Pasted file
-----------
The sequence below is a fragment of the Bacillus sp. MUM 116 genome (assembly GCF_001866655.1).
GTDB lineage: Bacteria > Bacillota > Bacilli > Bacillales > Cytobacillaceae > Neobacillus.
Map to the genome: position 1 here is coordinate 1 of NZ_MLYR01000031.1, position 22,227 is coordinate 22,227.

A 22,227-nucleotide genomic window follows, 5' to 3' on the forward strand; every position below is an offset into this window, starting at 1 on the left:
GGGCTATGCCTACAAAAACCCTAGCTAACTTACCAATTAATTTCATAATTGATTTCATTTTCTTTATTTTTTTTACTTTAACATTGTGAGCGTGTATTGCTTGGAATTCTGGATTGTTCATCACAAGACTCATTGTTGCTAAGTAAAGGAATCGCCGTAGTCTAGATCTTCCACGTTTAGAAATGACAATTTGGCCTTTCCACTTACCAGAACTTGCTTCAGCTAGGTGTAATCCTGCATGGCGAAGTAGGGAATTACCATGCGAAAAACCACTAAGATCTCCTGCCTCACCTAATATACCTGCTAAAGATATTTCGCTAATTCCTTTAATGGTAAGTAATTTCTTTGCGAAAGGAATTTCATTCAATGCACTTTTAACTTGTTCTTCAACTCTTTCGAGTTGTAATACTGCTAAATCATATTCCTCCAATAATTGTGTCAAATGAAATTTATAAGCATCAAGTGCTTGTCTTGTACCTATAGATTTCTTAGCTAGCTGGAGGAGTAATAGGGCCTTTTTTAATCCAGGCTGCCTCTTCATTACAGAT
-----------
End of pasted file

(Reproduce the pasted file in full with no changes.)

The sequence below is a fragment of the Bacillus sp. MUM 116 genome (assembly GCF_001866655.1).
GTDB lineage: Bacteria > Bacillota > Bacilli > Bacillales > Cytobacillaceae > Neobacillus.
Map to the genome: position 1 here is coordinate 1 of NZ_MLYR01000031.1, position 22,227 is coordinate 22,227.

A 22,227-nucleotide genomic window follows, 5' to 3' on the forward strand; every position below is an offset into this window, starting at 1 on the left:
GGGCTATGCCTACAAAAACCCTAGCTAACTTACCAATTAATTTCATAATTGATTTCATTTTCTTTATTTTTTTTACTTTAACATTGTGAGCGTGTATTGCTTGGAATTCTGGATTGTTCATCACAAGACTCATTGTTGCTAAGTAAAGGAATCGCCGTAGTCTAGATCTTCCACGTTTAGAAATGACAATTTGGCCTTTCCACTTACCAGAACTTGCTTCAGCTAGGTGTAATCCTGCATGGCGAAGTAGGGAATTACCATGCGAAAAACCACTAAGATCTCCTGCCTCACCTAATATACCTGCTAAAGATATTTCGCTAATTCCTTTAATGGTAAGTAATTTCTTTGCGAAAGGAATTTCATTCAATGCACTTTTAACTTGTTCTTCAACTCTTTCGAGTTGTAATACTGCTAAATCATATTCCTCCAATAATTGTGTCAAATGAAATTTATAAGCATCAAGTGCTTGTCTTGTACCTATAGATTTCTTAGCTAGCTGGAGGAGTAATAGGGCCTTTTTTAATCCAGGCTGCCTCTTCATTACAGAT